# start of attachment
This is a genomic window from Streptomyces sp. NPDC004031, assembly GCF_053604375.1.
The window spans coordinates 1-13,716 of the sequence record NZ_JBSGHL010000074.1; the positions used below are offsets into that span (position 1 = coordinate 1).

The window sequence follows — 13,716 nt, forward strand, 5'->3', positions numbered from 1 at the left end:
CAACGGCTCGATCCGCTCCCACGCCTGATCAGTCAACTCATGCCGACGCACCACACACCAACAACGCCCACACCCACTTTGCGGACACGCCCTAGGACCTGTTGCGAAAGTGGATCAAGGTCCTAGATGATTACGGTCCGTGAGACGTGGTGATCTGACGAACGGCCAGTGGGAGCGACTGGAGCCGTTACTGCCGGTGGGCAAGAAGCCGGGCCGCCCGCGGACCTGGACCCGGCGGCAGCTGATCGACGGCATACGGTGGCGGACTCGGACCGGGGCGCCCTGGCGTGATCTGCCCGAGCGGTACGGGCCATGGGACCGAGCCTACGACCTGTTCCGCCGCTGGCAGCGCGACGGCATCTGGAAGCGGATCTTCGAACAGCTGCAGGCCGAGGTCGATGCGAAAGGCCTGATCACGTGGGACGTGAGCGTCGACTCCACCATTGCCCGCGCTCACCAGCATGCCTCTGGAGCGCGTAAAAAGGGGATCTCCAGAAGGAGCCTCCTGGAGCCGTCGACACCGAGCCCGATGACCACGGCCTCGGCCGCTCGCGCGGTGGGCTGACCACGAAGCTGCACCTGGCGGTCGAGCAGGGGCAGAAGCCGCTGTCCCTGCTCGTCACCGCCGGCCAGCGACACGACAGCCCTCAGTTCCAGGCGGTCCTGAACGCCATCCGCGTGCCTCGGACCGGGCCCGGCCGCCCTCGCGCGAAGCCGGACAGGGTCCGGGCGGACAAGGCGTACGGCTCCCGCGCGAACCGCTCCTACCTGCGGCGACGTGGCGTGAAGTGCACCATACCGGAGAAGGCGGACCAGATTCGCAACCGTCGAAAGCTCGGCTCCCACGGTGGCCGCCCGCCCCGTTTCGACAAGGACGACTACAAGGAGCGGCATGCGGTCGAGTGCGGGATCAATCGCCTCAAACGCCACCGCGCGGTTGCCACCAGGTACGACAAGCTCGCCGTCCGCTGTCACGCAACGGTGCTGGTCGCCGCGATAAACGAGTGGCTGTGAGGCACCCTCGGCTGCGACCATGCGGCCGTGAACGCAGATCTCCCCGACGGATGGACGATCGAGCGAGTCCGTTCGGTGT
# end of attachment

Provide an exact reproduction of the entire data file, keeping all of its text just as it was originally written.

This is a genomic window from Streptomyces sp. NPDC004031, assembly GCF_053604375.1.
The window spans coordinates 1-13,716 of the sequence record NZ_JBSGHL010000074.1; the positions used below are offsets into that span (position 1 = coordinate 1).

The window sequence follows — 13,716 nt, forward strand, 5'->3', positions numbered from 1 at the left end:
CAACGGCTCGATCCGCTCCCACGCCTGATCAGTCAACTCATGCCGACGCACCACACACCAACAACGCCCACACCCACTTTGCGGACACGCCCTAGGACCTGTTGCGAAAGTGGATCAAGGTCCTAGATGATTACGGTCCGTGAGACGTGGTGATCTGACGAACGGCCAGTGGGAGCGACTGGAGCCGTTACTGCCGGTGGGCAAGAAGCCGGGCCGCCCGCGGACCTGGACCCGGCGGCAGCTGATCGACGGCATACGGTGGCGGACTCGGACCGGGGCGCCCTGGCGTGATCTGCCCGAGCGGTACGGGCCATGGGACCGAGCCTACGACCTGTTCCGCCGCTGGCAGCGCGACGGCATCTGGAAGCGGATCTTCGAACAGCTGCAGGCCGAGGTCGATGCGAAAGGCCTGATCACGTGGGACGTGAGCGTCGACTCCACCATTGCCCGCGCTCACCAGCATGCCTCTGGAGCGCGTAAAAAGGGGATCTCCAGAAGGAGCCTCCTGGAGCCGTCGACACCGAGCCCGATGACCACGGCCTCGGCCGCTCGCGCGGTGGGCTGACCACGAAGCTGCACCTGGCGGTCGAGCAGGGGCAGAAGCCGCTGTCCCTGCTCGTCACCGCCGGCCAGCGACACGACAGCCCTCAGTTCCAGGCGGTCCTGAACGCCATCCGCGTGCCTCGGACCGGGCCCGGCCGCCCTCGCGCGAAGCCGGACAGGGTCCGGGCGGACAAGGCGTACGGCTCCCGCGCGAACCGCTCCTACCTGCGGCGACGTGGCGTGAAGTGCACCATACCGGAGAAGGCGGACCAGATTCGCAACCGTCGAAAGCTCGGCTCCCACGGTGGCCGCCCGCCCCGTTTCGACAAGGACGACTACAAGGAGCGGCATGCGGTCGAGTGCGGGATCAATCGCCTCAAACGCCACCGCGCGGTTGCCACCAGGTACGACAAGCTCGCCGTCCGCTGTCACGCAACGGTGCTGGTCGCCGCGATAAACGAGTGGCTGTGAGGCACCCTCGGCTGCGACCATGCGGCCGTGAACGCAGATCTCCCCGACGGATGGACGATCGAGCGAGTCCGTTCGGTGT